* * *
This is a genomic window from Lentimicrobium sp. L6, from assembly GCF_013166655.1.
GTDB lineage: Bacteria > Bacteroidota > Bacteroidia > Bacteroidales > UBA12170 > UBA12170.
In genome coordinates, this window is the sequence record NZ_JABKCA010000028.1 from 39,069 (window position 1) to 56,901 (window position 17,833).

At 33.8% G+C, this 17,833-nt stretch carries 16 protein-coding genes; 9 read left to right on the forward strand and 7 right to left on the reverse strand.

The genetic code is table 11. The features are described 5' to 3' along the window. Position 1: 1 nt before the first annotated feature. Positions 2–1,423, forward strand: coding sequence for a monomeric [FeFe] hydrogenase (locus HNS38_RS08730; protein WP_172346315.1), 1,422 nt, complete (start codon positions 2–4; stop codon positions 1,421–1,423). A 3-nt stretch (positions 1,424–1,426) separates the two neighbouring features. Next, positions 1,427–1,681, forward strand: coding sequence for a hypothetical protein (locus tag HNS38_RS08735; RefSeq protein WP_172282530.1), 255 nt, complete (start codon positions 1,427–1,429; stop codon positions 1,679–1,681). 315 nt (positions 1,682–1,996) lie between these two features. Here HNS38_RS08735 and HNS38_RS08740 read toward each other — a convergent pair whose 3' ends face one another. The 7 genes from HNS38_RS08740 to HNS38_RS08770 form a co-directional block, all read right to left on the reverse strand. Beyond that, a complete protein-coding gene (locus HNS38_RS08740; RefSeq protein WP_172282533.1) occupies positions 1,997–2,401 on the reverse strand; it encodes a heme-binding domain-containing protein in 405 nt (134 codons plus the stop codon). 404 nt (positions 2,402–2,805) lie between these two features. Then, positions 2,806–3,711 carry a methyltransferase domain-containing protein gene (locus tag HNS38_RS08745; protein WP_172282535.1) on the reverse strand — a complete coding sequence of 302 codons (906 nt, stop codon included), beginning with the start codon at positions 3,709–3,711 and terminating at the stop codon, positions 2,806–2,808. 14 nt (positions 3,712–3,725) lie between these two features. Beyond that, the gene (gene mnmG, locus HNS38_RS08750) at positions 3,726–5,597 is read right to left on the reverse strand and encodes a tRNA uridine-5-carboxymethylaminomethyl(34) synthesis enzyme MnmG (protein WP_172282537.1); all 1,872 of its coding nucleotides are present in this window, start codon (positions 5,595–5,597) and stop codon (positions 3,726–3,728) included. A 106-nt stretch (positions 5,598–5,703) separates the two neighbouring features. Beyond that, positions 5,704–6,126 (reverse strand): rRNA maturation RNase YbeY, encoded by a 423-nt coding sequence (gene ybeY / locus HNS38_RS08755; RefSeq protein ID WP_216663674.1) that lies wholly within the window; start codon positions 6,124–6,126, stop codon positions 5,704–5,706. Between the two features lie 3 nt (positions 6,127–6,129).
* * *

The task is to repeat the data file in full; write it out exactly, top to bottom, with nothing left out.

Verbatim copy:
This is a genomic window from Lentimicrobium sp. L6, from assembly GCF_013166655.1.
GTDB lineage: Bacteria > Bacteroidota > Bacteroidia > Bacteroidales > UBA12170 > UBA12170.
In genome coordinates, this window is the sequence record NZ_JABKCA010000028.1 from 39,069 (window position 1) to 56,901 (window position 17,833).

At 33.8% G+C, this 17,833-nt stretch carries 16 protein-coding genes; 9 read left to right on the forward strand and 7 right to left on the reverse strand.

The genetic code is table 11. The features are described 5' to 3' along the window. Position 1: 1 nt before the first annotated feature. Positions 2–1,423, forward strand: coding sequence for a monomeric [FeFe] hydrogenase (locus HNS38_RS08730; protein WP_172346315.1), 1,422 nt, complete (start codon positions 2–4; stop codon positions 1,421–1,423). A 3-nt stretch (positions 1,424–1,426) separates the two neighbouring features. Next, positions 1,427–1,681, forward strand: coding sequence for a hypothetical protein (locus tag HNS38_RS08735; RefSeq protein WP_172282530.1), 255 nt, complete (start codon positions 1,427–1,429; stop codon positions 1,679–1,681). 315 nt (positions 1,682–1,996) lie between these two features. Here HNS38_RS08735 and HNS38_RS08740 read toward each other — a convergent pair whose 3' ends face one another. The 7 genes from HNS38_RS08740 to HNS38_RS08770 form a co-directional block, all read right to left on the reverse strand. Beyond that, a complete protein-coding gene (locus HNS38_RS08740; RefSeq protein WP_172282533.1) occupies positions 1,997–2,401 on the reverse strand; it encodes a heme-binding domain-containing protein in 405 nt (134 codons plus the stop codon). 404 nt (positions 2,402–2,805) lie between these two features. Then, positions 2,806–3,711 carry a methyltransferase domain-containing protein gene (locus tag HNS38_RS08745; protein WP_172282535.1) on the reverse strand — a complete coding sequence of 302 codons (906 nt, stop codon included), beginning with the start codon at positions 3,709–3,711 and terminating at the stop codon, positions 2,806–2,808. 14 nt (positions 3,712–3,725) lie between these two features. Beyond that, the gene (gene mnmG, locus HNS38_RS08750) at positions 3,726–5,597 is read right to left on the reverse strand and encodes a tRNA uridine-5-carboxymethylaminomethyl(34) synthesis enzyme MnmG (protein WP_172282537.1); all 1,872 of its coding nucleotides are present in this window, start codon (positions 5,595–5,597) and stop codon (positions 3,726–3,728) included. A 106-nt stretch (positions 5,598–5,703) separates the two neighbouring features. Beyond that, positions 5,704–6,126 (reverse strand): rRNA maturation RNase YbeY, encoded by a 423-nt coding sequence (gene ybeY / locus HNS38_RS08755; RefSeq protein ID WP_216663674.1) that lies wholly within the window; start codon positions 6,124–6,126, stop codon positions 5,704–5,706. Between the two features lie 3 nt (positions 6,127–6,129).